A full-thickness mucoperiosteal flap was elevated with an incision over the crest of the ridge and vertical releasing incisions anterior and posterior to the sinus cavity. The sinus area was located, and a lateral window osteotomy was outlined with an 8 round surgical bur and irrigation. The bony plate was fractured, and the sinus mucosa was carefully elevated (Figure 2). A collagen membrane (Biomend, Zimmer Dental, Carlsbad, Calif) was placed onto the newly elevated sinus floor before graft placement (Figure 3).

The sinuses were then carefully filled with cancellous mineralized bone allograft material 1- to 2-mm particle size (Puros, Tutogen Medical, Alachua, Fla) (Figure 4). Larger sinus cavities were grafted with a mixture of Puros and resorbable HA (Osteogen, Impladent, Hollisworth, NY, or Osteograft N-300, Dentsply Friadent Ceramed, Lakewood, Colo).

A collagen membrane (Biomend, Zimmer Dental) was placed over the lateral window before closure to produce a “caging effect.”15 Closure was made with 3-0 or 4-0 silk, chromic gut, or Vicryl (Ethicon, Piscataway, NJ) sutures.

Patients were given postoperative instructions. Prescriptions for 500 mg amoxicillin 3 times daily for 5 days (clindamycin 150 mg for those allergic to amoxicillin) and analgesics for 3 days (oxycodone 5 mg/325 acetaminophen every 4 hours as necessary) were given to the patients. Grafted sinuses grafted were allowed to heal for 4 to 6 months, depending on the size of the area grafted. Grafted sinuses were evaluated radiographically several months after surgery (Figure 5).

Figures 5–7. Figure 5. Postoperative radiograph taken 6 months after grafting illustrating radiopacity of newly formed bone. Figure 6. Reentry 6 months later illustrates complete bone growth of the lateral window site and placement of 2 tapered screw implants. Figure 7. Final prosthetic restoration of porcelain fused to high noble metal cementable crowns inserted onto implants 3 months after exposure.

Figures 5–7. Figure 5. Postoperative radiograph taken 6 months after grafting illustrating radiopacity of newly formed bone. Figure 6. Reentry 6 months later illustrates complete bone growth of the lateral window site and placement of 2 tapered screw implants. Figure 7. Final prosthetic restoration of porcelain fused to high noble metal cementable crowns inserted onto implants 3 months after exposure.

After the patients were administrated local anesthesia, a full-thickness periosteal flap was elevated. The sinus windows were evaluated for the density of bone, and surgical rotary instruments were used with or without osteotomes (Salvin Dental, Charlotte, NC) to prepare the osteotomy sites for implant surgery. Dental implants were placed into their proper tooth positions. The implants were submerged in a standard 2-stage surgical protocol for patients wearing a removable prosthesis and in a single-stage surgical procedure for others (Figure 6).

Implants were allowed to heal for 3 to 6 months, at which time radiographs were taken and implant exposure was performed. Hand reverse torque of the implant was applied to implants before abutment placement. Implants were then restored with either fixed cementable porcelain fused to metal prosthesis or screw retained bar overdentures (Figure 7).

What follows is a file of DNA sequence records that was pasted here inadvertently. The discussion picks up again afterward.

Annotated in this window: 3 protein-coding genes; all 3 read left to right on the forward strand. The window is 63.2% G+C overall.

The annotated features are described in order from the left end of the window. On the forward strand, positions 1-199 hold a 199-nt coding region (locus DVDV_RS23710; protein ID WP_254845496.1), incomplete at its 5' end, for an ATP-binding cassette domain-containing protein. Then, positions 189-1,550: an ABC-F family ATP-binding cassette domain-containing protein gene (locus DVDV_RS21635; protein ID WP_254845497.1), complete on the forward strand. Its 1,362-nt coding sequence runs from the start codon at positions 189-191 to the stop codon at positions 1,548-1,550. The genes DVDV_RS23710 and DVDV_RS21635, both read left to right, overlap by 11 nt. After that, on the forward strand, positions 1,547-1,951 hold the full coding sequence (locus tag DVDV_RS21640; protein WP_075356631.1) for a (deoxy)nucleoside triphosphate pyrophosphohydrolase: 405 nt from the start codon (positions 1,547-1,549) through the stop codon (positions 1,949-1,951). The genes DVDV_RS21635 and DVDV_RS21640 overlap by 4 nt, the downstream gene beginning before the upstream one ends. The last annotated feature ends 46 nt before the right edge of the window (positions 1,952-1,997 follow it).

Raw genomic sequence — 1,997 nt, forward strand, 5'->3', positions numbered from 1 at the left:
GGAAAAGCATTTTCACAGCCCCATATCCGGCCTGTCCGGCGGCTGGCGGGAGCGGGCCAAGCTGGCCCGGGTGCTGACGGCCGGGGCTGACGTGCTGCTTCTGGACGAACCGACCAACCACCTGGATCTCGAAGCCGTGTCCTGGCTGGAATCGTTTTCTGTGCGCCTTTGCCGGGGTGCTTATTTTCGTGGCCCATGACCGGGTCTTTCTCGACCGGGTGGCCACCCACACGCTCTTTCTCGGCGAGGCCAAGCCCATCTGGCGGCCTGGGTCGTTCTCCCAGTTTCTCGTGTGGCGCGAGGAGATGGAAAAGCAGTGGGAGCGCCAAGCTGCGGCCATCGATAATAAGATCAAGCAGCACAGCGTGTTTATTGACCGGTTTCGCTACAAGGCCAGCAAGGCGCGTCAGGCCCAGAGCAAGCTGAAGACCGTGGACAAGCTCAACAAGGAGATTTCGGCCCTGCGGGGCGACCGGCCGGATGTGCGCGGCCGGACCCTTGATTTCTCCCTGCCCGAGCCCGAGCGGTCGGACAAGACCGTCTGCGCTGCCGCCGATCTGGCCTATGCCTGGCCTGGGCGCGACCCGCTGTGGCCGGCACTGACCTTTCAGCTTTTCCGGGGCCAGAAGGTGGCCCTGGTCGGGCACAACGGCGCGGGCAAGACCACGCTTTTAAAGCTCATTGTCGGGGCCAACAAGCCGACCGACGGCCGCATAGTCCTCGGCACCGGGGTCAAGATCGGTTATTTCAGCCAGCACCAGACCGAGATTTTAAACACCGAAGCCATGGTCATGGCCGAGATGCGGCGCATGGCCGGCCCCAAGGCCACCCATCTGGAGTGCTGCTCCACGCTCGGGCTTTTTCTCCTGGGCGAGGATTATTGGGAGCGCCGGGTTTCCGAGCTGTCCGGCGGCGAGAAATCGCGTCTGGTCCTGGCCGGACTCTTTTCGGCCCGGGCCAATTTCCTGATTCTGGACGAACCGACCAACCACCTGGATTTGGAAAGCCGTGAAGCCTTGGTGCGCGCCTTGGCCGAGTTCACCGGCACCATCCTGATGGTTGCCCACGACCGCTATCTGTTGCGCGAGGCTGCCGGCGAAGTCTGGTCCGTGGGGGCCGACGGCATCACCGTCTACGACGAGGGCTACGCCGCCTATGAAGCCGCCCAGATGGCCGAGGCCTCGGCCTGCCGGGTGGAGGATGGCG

Results

Patients' ages ranged from 26 to 77 years old. The greatest number of patients was between the ages of 51 to 60 years. Of all the patients involved, the largest number of males patients were 51 to 60 years old and the 41 to 50 years old, and the largest number of women were 61 to 70 years old (Figure 8).

Figures 8–10. Figure 8. Analysis of patients according to sex and age groups. Figure 9. Pie chart illustrating grafted extraction sites with implants placed and restored. Figure 10. Pie chart illustrating implant success rate vs failure rate.

Figures 8–10. Figure 8. Analysis of patients according to sex and age groups. Figure 9. Pie chart illustrating grafted extraction sites with implants placed and restored. Figure 10. Pie chart illustrating implant success rate vs failure rate.

An analysis of the patient's results were tabulated (Table). The results of the analysis revealed a total of 42 patients treated with sinus graft surgery. Of the 42 patients, 56 sinuses were grafted with mineralized bone allograft over a 36-month period. Most of the patients had slight to moderate postoperative pain and swelling after surgery. Some patients mentioned bruising a few days after surgery.

Table. Patients involved in the analysis

Table. Patients involved in the analysis
Table. Patients involved in the analysis

Postoperative follow-up visits revealed most surgical sites healing well over a 1- to 2-week period. One sinus graft complication occurred when a patient in this group presented with an infection 2 weeks after surgery. The patient was placed on amoxicillin/clavulanate potassium 875 mg 2 times a day for 10 days and healed uneventfully.

After a 4- to 6-month healing period, grafted sites deemed to be implant surgical sites were reentered via a full-thickness muccoperiosteal flap. Examination of the lateral windows grafted appeared to be bony hard in consistency. The grafted sites were not penetrable with the periosteal elevator. Into 52 grafter sinuses were placed 136 tapered screw vent implants (Zimmer Dental). Of the 136 implants placed, all were uncovered and restored to date, except for 3 implants, making a total of 133 restored implants (Figure 9).

Loading with either a fixed prosthetic restoration or bar overdenture was performed over a 4- to 6-month period. Implants were evaluated as a failure if they resulted in pain, clinical mobility, peri-implant pocket depths greater than 5 mm, or peri-implant radiolucency requiring removal.

A total of 3 implants were considered failures and removed. The remaining 133 implants were clinically successful. Radiographic examination of all remaining implants did not show any peri-implant radiolucency. An analysis of the findings was made, and the total failure rate was concluded to be 2.3%. Results of this analysis revealed a total implant success rate of 97.7% (Figure 10).